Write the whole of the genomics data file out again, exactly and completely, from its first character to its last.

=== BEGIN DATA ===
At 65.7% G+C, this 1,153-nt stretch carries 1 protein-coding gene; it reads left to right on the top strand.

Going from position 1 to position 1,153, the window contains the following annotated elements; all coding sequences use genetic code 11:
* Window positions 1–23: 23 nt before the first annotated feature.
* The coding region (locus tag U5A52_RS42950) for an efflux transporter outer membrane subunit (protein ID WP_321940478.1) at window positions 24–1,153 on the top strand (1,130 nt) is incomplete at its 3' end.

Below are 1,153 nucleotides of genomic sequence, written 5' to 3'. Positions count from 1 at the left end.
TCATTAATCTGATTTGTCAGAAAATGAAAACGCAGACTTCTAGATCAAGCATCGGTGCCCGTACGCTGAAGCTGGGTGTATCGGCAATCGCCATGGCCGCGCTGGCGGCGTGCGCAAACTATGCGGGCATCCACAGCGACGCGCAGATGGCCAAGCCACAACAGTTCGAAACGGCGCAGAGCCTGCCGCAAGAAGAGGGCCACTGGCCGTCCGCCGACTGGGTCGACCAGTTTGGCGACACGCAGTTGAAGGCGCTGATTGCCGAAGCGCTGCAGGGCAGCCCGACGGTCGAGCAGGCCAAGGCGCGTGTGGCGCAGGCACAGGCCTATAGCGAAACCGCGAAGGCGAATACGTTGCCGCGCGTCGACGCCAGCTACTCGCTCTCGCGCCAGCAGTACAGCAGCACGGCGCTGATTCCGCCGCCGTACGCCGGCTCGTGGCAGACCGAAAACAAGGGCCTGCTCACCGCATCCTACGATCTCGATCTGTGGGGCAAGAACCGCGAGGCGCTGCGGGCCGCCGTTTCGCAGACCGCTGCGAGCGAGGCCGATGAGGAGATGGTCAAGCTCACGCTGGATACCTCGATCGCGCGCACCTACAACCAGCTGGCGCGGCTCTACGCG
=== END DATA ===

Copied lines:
At 65.7% G+C, this 1,153-nt stretch carries 1 protein-coding gene; it reads left to right on the top strand.

Going from position 1 to position 1,153, the window contains the following annotated elements; all coding sequences use genetic code 11:
* Window positions 1–23: 23 nt before the first annotated feature.
* The coding region (locus tag U5A52_RS42950) for an efflux transporter outer membrane subunit (protein ID WP_321940478.1) at window positions 24–1,153 on the top strand (1,130 nt) is incomplete at its 3' end.

Below are 1,153 nucleotides of genomic sequence, written 5' to 3'. Positions count from 1 at the left end.
TCATTAATCTGATTTGTCAGAAAATGAAAACGCAGACTTCTAGATCAAGCATCGGTGCCCGTACGCTGAAGCTGGGTGTATCGGCAATCGCCATGGCCGCGCTGGCGGCGTGCGCAAACTATGCGGGCATCCACAGCGACGCGCAGATGGCCAAGCCACAACAGTTCGAAACGGCGCAGAGCCTGCCGCAAGAAGAGGGCCACTGGCCGTCCGCCGACTGGGTCGACCAGTTTGGCGACACGCAGTTGAAGGCGCTGATTGCCGAAGCGCTGCAGGGCAGCCCGACGGTCGAGCAGGCCAAGGCGCGTGTGGCGCAGGCACAGGCCTATAGCGAAACCGCGAAGGCGAATACGTTGCCGCGCGTCGACGCCAGCTACTCGCTCTCGCGCCAGCAGTACAGCAGCACGGCGCTGATTCCGCCGCCGTACGCCGGCTCGTGGCAGACCGAAAACAAGGGCCTGCTCACCGCATCCTACGATCTCGATCTGTGGGGCAAGAACCGCGAGGCGCTGCGGGCCGCCGTTTCGCAGACCGCTGCGAGCGAGGCCGATGAGGAGATGGTCAAGCTCACGCTGGATACCTCGATCGCGCGCACCTACAACCAGCTGGCGCGGCTCTACGCG